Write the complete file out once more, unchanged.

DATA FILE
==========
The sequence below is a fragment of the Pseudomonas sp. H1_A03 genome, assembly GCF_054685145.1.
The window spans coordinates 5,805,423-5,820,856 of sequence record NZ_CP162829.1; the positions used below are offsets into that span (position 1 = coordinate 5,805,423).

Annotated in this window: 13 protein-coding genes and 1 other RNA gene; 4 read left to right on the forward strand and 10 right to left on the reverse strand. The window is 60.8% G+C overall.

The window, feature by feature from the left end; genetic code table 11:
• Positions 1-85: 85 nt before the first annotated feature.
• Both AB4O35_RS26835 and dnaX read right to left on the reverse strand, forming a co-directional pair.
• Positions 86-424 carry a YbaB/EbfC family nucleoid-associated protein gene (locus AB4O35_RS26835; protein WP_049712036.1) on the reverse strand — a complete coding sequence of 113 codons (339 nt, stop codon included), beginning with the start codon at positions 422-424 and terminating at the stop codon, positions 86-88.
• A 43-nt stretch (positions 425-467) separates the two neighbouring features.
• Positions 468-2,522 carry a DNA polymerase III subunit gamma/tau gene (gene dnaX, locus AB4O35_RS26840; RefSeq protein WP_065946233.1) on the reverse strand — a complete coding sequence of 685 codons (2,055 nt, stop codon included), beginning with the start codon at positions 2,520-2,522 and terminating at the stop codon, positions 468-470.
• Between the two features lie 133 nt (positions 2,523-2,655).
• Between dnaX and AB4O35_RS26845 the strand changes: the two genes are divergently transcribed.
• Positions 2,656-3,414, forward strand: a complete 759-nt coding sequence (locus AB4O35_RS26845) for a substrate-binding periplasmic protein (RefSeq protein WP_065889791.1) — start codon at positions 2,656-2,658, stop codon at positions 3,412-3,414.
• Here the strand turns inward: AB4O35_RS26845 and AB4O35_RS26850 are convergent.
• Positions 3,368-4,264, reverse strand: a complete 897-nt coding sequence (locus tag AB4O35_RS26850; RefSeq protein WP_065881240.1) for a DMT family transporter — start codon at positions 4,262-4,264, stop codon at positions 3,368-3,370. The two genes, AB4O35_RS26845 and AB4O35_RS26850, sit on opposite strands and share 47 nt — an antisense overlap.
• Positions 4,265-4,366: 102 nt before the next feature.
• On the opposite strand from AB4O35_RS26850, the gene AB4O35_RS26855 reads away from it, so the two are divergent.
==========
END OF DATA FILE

The sequence below is a fragment of the Pseudomonas sp. H1_A03 genome, assembly GCF_054685145.1.
The window spans coordinates 5,805,423-5,820,856 of sequence record NZ_CP162829.1; the positions used below are offsets into that span (position 1 = coordinate 5,805,423).

Annotated in this window: 13 protein-coding genes and 1 other RNA gene; 4 read left to right on the forward strand and 10 right to left on the reverse strand. The window is 60.8% G+C overall.

The window, feature by feature from the left end; genetic code table 11:
• Positions 1-85: 85 nt before the first annotated feature.
• Both AB4O35_RS26835 and dnaX read right to left on the reverse strand, forming a co-directional pair.
• Positions 86-424 carry a YbaB/EbfC family nucleoid-associated protein gene (locus AB4O35_RS26835; protein WP_049712036.1) on the reverse strand — a complete coding sequence of 113 codons (339 nt, stop codon included), beginning with the start codon at positions 422-424 and terminating at the stop codon, positions 86-88.
• A 43-nt stretch (positions 425-467) separates the two neighbouring features.
• Positions 468-2,522 carry a DNA polymerase III subunit gamma/tau gene (gene dnaX, locus AB4O35_RS26840; RefSeq protein WP_065946233.1) on the reverse strand — a complete coding sequence of 685 codons (2,055 nt, stop codon included), beginning with the start codon at positions 2,520-2,522 and terminating at the stop codon, positions 468-470.
• Between the two features lie 133 nt (positions 2,523-2,655).
• Between dnaX and AB4O35_RS26845 the strand changes: the two genes are divergently transcribed.
• Positions 2,656-3,414, forward strand: a complete 759-nt coding sequence (locus AB4O35_RS26845) for a substrate-binding periplasmic protein (RefSeq protein WP_065889791.1) — start codon at positions 2,656-2,658, stop codon at positions 3,412-3,414.
• Here the strand turns inward: AB4O35_RS26845 and AB4O35_RS26850 are convergent.
• Positions 3,368-4,264, reverse strand: a complete 897-nt coding sequence (locus tag AB4O35_RS26850; RefSeq protein WP_065881240.1) for a DMT family transporter — start codon at positions 4,262-4,264, stop codon at positions 3,368-3,370. The two genes, AB4O35_RS26845 and AB4O35_RS26850, sit on opposite strands and share 47 nt — an antisense overlap.
• Positions 4,265-4,366: 102 nt before the next feature.
• On the opposite strand from AB4O35_RS26850, the gene AB4O35_RS26855 reads away from it, so the two are divergent.